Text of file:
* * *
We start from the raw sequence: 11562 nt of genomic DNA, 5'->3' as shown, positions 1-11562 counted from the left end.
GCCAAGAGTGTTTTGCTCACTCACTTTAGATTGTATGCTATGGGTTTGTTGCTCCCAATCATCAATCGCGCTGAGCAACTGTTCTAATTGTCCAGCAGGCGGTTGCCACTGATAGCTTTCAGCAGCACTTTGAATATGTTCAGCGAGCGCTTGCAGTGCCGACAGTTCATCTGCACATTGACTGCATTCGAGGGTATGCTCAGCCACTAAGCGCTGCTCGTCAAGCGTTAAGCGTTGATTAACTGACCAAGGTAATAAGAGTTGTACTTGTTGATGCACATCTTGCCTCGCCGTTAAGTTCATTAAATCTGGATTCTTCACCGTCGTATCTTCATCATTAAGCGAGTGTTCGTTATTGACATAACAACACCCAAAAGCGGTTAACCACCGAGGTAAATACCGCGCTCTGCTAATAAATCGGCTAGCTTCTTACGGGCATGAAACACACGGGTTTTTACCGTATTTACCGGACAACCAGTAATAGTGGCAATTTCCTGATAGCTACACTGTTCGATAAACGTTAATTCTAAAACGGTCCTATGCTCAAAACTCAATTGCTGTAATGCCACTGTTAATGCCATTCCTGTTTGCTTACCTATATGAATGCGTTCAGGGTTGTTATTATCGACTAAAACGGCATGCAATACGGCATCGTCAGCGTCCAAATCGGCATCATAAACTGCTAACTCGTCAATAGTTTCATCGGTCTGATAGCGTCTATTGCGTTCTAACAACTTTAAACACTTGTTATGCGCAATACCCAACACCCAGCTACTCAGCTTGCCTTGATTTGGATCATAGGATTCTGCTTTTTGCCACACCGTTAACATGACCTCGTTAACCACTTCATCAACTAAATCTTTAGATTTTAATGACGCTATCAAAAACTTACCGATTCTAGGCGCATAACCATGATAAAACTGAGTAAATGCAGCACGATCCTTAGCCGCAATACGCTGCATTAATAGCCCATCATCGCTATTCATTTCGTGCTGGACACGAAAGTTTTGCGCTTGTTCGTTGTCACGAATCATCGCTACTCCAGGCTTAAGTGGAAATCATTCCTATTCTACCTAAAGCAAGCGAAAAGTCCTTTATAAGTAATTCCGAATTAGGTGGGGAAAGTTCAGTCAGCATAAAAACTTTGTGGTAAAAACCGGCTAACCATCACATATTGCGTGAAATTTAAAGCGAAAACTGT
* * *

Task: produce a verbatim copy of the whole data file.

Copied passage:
We start from the raw sequence: 11562 nt of genomic DNA, 5'->3' as shown, positions 1-11562 counted from the left end.
GCCAAGAGTGTTTTGCTCACTCACTTTAGATTGTATGCTATGGGTTTGTTGCTCCCAATCATCAATCGCGCTGAGCAACTGTTCTAATTGTCCAGCAGGCGGTTGCCACTGATAGCTTTCAGCAGCACTTTGAATATGTTCAGCGAGCGCTTGCAGTGCCGACAGTTCATCTGCACATTGACTGCATTCGAGGGTATGCTCAGCCACTAAGCGCTGCTCGTCAAGCGTTAAGCGTTGATTAACTGACCAAGGTAATAAGAGTTGTACTTGTTGATGCACATCTTGCCTCGCCGTTAAGTTCATTAAATCTGGATTCTTCACCGTCGTATCTTCATCATTAAGCGAGTGTTCGTTATTGACATAACAACACCCAAAAGCGGTTAACCACCGAGGTAAATACCGCGCTCTGCTAATAAATCGGCTAGCTTCTTACGGGCATGAAACACACGGGTTTTTACCGTATTTACCGGACAACCAGTAATAGTGGCAATTTCCTGATAGCTACACTGTTCGATAAACGTTAATTCTAAAACGGTCCTATGCTCAAAACTCAATTGCTGTAATGCCACTGTTAATGCCATTCCTGTTTGCTTACCTATATGAATGCGTTCAGGGTTGTTATTATCGACTAAAACGGCATGCAATACGGCATCGTCAGCGTCCAAATCGGCATCATAAACTGCTAACTCGTCAATAGTTTCATCGGTCTGATAGCGTCTATTGCGTTCTAACAACTTTAAACACTTGTTATGCGCAATACCCAACACCCAGCTACTCAGCTTGCCTTGATTTGGATCATAGGATTCTGCTTTTTGCCACACCGTTAACATGACCTCGTTAACCACTTCATCAACTAAATCTTTAGATTTTAATGACGCTATCAAAAACTTACCGATTCTAGGCGCATAACCATGATAAAACTGAGTAAATGCAGCACGATCCTTAGCCGCAATACGCTGCATTAATAGCCCATCATCGCTATTCATTTCGTGCTGGACACGAAAGTTTTGCGCTTGTTCGTTGTCACGAATCATCGCTACTCCAGGCTTAAGTGGAAATCATTCCTATTCTACCTAAAGCAAGCGAAAAGTCCTTTATAAGTAATTCCGAATTAGGTGGGGAAAGTTCAGTCAGCATAAAAACTTTGTGGTAAAAACCGGCTAACCATCACATATTGCGTGAAATTTAAAGCGAAAACTGT